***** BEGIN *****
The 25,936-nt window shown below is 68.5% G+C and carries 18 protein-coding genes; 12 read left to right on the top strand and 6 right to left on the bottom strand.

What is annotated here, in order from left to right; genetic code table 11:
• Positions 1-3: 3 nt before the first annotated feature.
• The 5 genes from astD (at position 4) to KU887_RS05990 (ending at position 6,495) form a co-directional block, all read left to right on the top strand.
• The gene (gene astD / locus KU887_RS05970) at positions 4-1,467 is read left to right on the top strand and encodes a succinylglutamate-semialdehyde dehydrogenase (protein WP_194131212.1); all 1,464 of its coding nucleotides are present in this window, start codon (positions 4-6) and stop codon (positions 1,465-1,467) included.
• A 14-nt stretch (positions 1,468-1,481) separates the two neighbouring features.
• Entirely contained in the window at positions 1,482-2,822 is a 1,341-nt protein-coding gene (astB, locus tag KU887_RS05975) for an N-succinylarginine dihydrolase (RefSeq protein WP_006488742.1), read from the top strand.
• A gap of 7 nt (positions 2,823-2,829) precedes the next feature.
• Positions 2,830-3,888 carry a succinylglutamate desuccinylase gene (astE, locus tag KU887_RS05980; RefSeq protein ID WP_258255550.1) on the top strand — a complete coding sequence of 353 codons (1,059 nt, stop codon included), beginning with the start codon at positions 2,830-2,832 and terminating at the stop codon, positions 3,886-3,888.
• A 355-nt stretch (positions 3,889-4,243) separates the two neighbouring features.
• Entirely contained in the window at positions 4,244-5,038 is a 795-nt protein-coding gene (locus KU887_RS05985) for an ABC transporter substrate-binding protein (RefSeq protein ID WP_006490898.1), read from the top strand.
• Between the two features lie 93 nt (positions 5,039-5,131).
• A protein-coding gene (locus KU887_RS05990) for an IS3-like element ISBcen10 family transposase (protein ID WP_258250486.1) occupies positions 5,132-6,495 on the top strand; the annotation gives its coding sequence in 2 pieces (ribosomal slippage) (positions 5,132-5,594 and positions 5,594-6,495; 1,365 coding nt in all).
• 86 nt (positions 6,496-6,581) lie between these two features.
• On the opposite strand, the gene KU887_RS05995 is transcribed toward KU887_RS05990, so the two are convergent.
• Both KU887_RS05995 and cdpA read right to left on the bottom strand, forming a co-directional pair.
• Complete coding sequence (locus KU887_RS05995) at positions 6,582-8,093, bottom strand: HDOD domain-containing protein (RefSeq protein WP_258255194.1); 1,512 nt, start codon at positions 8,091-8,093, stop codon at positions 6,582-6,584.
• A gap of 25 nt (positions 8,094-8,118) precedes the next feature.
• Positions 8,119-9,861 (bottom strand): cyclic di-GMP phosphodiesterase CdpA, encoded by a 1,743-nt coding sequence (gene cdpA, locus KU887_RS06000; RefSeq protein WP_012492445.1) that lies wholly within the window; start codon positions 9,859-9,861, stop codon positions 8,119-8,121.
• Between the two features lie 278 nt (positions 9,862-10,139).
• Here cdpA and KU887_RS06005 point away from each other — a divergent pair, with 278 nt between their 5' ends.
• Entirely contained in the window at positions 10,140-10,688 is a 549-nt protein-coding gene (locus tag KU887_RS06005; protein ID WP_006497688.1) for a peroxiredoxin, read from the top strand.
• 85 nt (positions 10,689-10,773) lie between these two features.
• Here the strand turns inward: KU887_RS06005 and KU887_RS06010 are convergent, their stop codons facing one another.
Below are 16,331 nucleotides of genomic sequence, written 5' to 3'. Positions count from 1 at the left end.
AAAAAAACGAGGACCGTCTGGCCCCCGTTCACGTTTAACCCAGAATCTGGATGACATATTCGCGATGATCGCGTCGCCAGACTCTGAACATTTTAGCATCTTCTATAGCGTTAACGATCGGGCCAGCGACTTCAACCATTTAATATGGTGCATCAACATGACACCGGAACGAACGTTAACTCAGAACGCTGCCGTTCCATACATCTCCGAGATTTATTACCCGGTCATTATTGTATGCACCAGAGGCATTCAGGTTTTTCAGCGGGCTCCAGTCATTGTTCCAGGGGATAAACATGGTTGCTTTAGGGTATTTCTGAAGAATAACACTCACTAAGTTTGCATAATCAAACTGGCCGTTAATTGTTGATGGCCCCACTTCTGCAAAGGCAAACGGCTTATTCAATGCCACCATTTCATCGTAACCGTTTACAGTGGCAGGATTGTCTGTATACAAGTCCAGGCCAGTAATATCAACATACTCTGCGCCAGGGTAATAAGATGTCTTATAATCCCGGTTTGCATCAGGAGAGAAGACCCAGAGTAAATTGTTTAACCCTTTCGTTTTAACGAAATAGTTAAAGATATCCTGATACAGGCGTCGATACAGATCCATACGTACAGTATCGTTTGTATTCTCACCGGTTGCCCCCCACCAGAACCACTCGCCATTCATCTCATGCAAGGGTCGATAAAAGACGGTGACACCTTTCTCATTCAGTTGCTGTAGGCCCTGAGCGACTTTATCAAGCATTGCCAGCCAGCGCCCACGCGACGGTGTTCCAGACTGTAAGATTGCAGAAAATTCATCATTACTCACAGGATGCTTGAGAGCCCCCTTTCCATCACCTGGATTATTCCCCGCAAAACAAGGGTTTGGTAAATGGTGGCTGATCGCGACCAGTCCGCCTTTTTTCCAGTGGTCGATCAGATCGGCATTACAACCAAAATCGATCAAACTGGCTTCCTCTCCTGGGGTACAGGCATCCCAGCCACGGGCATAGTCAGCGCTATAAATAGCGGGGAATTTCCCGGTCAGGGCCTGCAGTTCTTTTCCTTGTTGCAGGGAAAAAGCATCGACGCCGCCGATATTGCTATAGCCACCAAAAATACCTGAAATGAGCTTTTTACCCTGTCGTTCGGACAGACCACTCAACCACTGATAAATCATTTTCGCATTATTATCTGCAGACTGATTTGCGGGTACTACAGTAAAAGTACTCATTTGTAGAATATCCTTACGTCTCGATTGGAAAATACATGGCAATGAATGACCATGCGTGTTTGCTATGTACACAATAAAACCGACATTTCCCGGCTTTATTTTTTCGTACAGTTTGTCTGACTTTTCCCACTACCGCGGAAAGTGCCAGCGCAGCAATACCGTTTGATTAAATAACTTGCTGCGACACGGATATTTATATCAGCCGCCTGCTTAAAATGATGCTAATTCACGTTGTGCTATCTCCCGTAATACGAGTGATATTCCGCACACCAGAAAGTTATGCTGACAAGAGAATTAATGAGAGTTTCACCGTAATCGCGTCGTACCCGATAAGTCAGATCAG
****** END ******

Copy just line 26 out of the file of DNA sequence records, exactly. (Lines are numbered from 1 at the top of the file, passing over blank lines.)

AAAAAAACGAGGACCGTCTGGCCCCCGTTCACGTTTAACCCAGAATCTGGATGACATATTCGCGATGATCGCGTCGCCAGACTCTGAACATTTTAGCATCTTCTATAGCGTTAACGATCGGGCCAGCGACTTCAACCATTTAATATGGTGCATCAACATGACACCGGAACGAACGTTAACTCAGAACGCTGCCGTTCCATACATCTCCGAGATTTATTACCCGGTCATTATTGTATGCACCAGAGGCATTCAGGTTTTTCAGCGGGCTCCAGTCATTGTTCCAGGGGATAAACATGGTTGCTTTAGGGTATTTCTGAAGAATAACACTCACTAAGTTTGCATAATCAAACTGGCCGTTAATTGTTGATGGCCCCACTTCTGCAAAGGCAAACGGCTTATTCAATGCCACCATTTCATCGTAACCGTTTACAGTGGCAGGATTGTCTGTATACAAGTCCAGGCCAGTAATATCAACATACTCTGCGCCAGGGTAATAAGATGTCTTATAATCCCGGTTTGCATCAGGAGAGAAGACCCAGAGTAAATTGTTTAACCCTTTCGTTTTAACGAAATAGTTAAAGATATCCTGATACAGGCGTCGATACAGATCCATACGTACAGTATCGTTTGTATTCTCACCGGTTGCCCCCCACCAGAACCACTCGCCATTCATCTCATGCAAGGGTCGATAAAAGACGGTGACACCTTTCTCATTCAGTTGCTGTAGGCCCTGAGCGACTTTATCAAGCATTGCCAGCCAGCGCCCACGCGACGGTGTTCCAGACTGTAAGATTGCAGAAAATTCATCATTACTCACAGGATGCTTGAGAGCCCCCTTTCCATCACCTGGATTATTCCCCGCAAAACAAGGGTTTGGTAAATGGTGGCTGATCGCGACCAGTCCGCCTTTTTTCCAGTGGTCGATCAGATCGGCATTACAACCAAAATCGATCAAACTGGCTTCCTCTCCTGGGGTACAGGCATCCCAGCCACGGGCATAGTCAGCGCTATAAATAGCGGGGAATTTCCCGGTCAGGGCCTGCAGTTCTTTTCCTTGTTGCAGGGAAAAAGCATCGACGCCGCCGATATTGCTATAGCCACCAAAAATACCTGAAATGAGCTTTTTACCCTGTCGTTCGGACAGACCACTCAACCACTGATAAATCATTTTCGCATTATTATCTGCAGACTGATTTGCGGGTACTACAGTAAAAGTACTCATTTGTAGAATATCCTTACGTCTCGATTGGAAAATACATGGCAATGAATGACCATGCGTGTTTGCTATGTACACAATAAAACCGACATTTCCCGGCTTTATTTTTTCGTACAGTTTGTCTGACTTTTCCCACTACCGCGGAAAGTGCCAGCGCAGCAATACCGTTTGATTAAATAACTTGCTGCGACACGGATATTTATATCAGCCGCCTGCTTAAAATGATGCTAATTCACGTTGTGCTATCTCCCGTAATACGAGTGATATTCCGCACACCAGAAAGTTATGCTGACAAGAGAATTAATGAGAGTTTCACCGTAATCGCGTCGTACCCGATAAGTCAGATCAG